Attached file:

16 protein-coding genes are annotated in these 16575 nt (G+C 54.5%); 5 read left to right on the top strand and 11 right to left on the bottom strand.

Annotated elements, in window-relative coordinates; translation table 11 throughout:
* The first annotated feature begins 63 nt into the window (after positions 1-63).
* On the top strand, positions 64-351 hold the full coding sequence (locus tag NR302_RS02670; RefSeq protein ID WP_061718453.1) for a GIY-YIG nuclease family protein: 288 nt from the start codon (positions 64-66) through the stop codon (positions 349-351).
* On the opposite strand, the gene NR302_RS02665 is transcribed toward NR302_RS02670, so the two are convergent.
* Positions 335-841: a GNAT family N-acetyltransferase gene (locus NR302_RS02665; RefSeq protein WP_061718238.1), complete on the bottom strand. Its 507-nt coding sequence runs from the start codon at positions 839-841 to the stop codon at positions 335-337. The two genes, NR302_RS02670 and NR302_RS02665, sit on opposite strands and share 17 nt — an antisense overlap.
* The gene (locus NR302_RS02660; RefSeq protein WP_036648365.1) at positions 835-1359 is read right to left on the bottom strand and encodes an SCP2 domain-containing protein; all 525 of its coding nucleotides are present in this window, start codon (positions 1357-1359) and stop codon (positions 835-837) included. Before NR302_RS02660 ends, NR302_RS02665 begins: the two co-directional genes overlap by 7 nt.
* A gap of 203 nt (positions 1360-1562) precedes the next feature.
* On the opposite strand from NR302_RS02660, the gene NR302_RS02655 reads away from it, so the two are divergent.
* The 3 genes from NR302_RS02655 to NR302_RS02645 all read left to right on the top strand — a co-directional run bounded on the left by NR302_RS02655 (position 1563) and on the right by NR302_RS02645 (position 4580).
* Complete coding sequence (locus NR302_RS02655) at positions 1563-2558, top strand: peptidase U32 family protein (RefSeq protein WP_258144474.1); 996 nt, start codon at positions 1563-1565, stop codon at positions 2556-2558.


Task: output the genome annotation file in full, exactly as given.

16 protein-coding genes are annotated in these 16575 nt (G+C 54.5%); 5 read left to right on the top strand and 11 right to left on the bottom strand.

Annotated elements, in window-relative coordinates; translation table 11 throughout:
* The first annotated feature begins 63 nt into the window (after positions 1-63).
* On the top strand, positions 64-351 hold the full coding sequence (locus tag NR302_RS02670; RefSeq protein ID WP_061718453.1) for a GIY-YIG nuclease family protein: 288 nt from the start codon (positions 64-66) through the stop codon (positions 349-351).
* On the opposite strand, the gene NR302_RS02665 is transcribed toward NR302_RS02670, so the two are convergent.
* Positions 335-841: a GNAT family N-acetyltransferase gene (locus NR302_RS02665; RefSeq protein WP_061718238.1), complete on the bottom strand. Its 507-nt coding sequence runs from the start codon at positions 839-841 to the stop codon at positions 335-337. The two genes, NR302_RS02670 and NR302_RS02665, sit on opposite strands and share 17 nt — an antisense overlap.
* The gene (locus NR302_RS02660; RefSeq protein WP_036648365.1) at positions 835-1359 is read right to left on the bottom strand and encodes an SCP2 domain-containing protein; all 525 of its coding nucleotides are present in this window, start codon (positions 1357-1359) and stop codon (positions 835-837) included. Before NR302_RS02660 ends, NR302_RS02665 begins: the two co-directional genes overlap by 7 nt.
* A gap of 203 nt (positions 1360-1562) precedes the next feature.
* On the opposite strand from NR302_RS02660, the gene NR302_RS02655 reads away from it, so the two are divergent.
* The 3 genes from NR302_RS02655 to NR302_RS02645 all read left to right on the top strand — a co-directional run bounded on the left by NR302_RS02655 (position 1563) and on the right by NR302_RS02645 (position 4580).
* Complete coding sequence (locus NR302_RS02655) at positions 1563-2558, top strand: peptidase U32 family protein (RefSeq protein WP_258144474.1); 996 nt, start codon at positions 1563-1565, stop codon at positions 2556-2558.